“Companies that ‘think’ they are doing well are more likely to be disrupted”
We attended Trend Hunter’s Innovating Through Chaos webinar and summarized their 6 patterns of opportunity, which can be used to adapt and innovate in this time of chaos. The following examples illustrate how businesses have innovated through the current COVID-19 crisis.
Acceleration – taking a little idea or experience and making it bigger, better and more exciting:
Example: Hadrien Verrier Patisserie is selling their products in a frozen ready-to-bake format so you can have fresh, high quality, home baked croissants
Cyclicality – everything old is new again:
Example: Over the past few weeks many have spent a lot of time together as a family. As a result, it’s expected that we’ll see a “return to family” or “return to the kitchen” once we emerge from the COVID-19 crisis and try to hold on to some of that family time.
Redirection – reinvent what’s happening now, for a future payoff:
Example: restaurants offering gift card promotions or pay it forward meals (e.g. buy one, then one will be donated to a healthcare worker)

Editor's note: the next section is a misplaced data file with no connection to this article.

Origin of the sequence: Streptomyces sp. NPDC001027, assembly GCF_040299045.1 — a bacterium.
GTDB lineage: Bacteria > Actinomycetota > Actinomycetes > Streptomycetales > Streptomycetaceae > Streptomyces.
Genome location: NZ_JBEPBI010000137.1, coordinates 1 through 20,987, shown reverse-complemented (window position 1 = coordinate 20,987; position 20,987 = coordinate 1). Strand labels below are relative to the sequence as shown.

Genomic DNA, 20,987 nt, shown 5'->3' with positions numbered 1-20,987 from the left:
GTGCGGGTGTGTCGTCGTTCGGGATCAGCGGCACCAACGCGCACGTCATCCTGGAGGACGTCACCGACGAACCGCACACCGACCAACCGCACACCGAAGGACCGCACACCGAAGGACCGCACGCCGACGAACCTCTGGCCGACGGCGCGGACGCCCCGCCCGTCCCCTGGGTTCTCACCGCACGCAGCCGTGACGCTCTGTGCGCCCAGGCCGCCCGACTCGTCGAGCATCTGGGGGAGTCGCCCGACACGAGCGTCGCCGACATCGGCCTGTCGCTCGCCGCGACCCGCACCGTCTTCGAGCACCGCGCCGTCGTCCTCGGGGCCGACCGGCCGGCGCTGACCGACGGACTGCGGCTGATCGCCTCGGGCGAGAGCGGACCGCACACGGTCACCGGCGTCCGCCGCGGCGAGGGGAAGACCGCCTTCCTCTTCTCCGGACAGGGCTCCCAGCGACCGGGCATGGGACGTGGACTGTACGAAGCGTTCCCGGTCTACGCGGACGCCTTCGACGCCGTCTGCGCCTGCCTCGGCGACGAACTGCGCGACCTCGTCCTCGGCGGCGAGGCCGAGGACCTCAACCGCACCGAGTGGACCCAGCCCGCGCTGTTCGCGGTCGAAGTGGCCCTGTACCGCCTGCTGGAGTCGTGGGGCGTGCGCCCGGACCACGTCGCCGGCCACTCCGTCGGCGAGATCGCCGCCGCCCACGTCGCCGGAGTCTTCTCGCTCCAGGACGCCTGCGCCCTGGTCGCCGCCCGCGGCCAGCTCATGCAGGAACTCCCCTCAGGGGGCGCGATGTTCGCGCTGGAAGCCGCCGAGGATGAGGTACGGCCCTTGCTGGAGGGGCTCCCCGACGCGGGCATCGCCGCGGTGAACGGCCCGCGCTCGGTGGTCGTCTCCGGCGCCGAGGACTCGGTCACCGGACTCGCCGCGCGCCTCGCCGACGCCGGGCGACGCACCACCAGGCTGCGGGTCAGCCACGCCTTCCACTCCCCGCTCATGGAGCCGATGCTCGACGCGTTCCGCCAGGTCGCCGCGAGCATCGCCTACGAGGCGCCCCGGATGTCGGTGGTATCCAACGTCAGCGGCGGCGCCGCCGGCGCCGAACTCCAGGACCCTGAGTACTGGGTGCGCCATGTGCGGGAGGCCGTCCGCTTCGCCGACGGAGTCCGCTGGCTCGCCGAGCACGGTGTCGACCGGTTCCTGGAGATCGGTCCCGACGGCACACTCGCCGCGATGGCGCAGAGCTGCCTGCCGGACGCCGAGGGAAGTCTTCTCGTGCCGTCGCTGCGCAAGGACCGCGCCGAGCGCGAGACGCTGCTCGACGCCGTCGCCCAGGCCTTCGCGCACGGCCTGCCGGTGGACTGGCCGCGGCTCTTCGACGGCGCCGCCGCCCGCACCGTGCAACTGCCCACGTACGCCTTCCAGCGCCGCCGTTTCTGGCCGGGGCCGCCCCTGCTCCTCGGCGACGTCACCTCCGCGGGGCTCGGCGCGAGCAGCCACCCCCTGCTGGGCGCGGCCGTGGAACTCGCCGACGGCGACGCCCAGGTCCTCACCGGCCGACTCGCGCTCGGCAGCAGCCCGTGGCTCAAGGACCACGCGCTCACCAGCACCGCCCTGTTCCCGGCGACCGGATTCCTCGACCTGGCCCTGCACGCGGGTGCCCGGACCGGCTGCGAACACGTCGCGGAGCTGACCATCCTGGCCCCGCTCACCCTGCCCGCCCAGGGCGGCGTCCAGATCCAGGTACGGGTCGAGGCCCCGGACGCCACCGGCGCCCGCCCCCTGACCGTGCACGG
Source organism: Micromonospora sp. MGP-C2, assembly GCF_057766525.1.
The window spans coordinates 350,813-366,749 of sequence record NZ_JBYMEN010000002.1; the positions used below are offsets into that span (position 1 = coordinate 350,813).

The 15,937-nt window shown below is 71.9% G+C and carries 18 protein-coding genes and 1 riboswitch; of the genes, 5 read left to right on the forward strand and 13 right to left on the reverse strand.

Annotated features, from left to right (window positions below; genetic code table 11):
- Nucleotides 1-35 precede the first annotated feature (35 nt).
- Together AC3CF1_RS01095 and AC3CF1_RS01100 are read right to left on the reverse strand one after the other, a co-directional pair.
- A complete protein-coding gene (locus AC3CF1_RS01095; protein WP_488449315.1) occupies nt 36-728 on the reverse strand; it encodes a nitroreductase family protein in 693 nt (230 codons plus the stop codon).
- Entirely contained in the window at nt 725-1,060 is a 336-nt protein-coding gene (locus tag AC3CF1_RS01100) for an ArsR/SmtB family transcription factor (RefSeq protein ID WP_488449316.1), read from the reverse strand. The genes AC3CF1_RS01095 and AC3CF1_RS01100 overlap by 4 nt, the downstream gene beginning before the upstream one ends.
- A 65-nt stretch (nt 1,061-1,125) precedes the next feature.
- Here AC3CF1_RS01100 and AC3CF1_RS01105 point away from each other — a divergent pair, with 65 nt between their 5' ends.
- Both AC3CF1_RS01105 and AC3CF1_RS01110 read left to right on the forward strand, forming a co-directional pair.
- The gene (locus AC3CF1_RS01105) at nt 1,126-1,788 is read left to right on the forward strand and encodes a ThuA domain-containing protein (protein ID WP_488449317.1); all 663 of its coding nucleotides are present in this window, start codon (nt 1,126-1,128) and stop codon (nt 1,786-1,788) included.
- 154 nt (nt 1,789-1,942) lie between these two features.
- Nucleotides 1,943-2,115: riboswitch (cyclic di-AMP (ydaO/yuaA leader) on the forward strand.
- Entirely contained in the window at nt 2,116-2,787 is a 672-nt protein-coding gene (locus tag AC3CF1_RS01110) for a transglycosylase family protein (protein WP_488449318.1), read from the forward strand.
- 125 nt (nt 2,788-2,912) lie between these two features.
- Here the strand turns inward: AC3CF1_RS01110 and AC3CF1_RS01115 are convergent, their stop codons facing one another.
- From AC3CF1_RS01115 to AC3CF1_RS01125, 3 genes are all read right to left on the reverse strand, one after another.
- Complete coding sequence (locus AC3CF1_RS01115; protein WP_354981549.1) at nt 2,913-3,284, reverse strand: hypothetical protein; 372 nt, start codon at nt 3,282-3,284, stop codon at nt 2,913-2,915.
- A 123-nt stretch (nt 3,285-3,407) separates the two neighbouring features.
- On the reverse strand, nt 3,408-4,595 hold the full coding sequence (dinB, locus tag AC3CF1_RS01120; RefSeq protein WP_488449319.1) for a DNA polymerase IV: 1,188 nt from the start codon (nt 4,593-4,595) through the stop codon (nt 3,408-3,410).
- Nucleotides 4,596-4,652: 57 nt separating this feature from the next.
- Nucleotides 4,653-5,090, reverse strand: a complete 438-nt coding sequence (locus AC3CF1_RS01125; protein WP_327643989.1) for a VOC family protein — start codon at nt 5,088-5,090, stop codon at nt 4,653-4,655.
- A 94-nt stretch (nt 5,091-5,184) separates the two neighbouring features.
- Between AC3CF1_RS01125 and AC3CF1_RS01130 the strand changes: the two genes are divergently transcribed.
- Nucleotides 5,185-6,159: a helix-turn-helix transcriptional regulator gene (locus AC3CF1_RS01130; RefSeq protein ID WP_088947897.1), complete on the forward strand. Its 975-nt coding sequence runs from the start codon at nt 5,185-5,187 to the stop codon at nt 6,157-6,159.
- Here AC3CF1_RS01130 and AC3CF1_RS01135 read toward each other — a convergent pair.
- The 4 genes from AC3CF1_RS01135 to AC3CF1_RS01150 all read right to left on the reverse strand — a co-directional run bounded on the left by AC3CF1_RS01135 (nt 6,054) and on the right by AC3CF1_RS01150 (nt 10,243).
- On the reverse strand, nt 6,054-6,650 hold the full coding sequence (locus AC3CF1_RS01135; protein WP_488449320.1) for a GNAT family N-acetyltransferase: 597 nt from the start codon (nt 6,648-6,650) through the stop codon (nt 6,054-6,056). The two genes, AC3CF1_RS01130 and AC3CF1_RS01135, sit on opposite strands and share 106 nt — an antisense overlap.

Divergence – solving new problems with existing assets and capabilities:
Example: A number of alcohol distilleries have shifted their operations to manufacturing hand sanitizer to help keep our country safe. It’s easy to make with the raw ingredients they already have.
Convergence – your next idea exists in some combination of things you already know:
Example: Annex Market has pivoted to offering chefs and caterers a place to bring their food and make pre-packaged meals consumers can recreate at home
Reduction – simplifying a big idea by understanding what is ACTUALLY important to your consumer
Example: Earl’s Restaurant Chain recognizes how important food is right now and has turned into Earls Grocery – offering prepared meals, chef kits, grocery packs, and home essentials.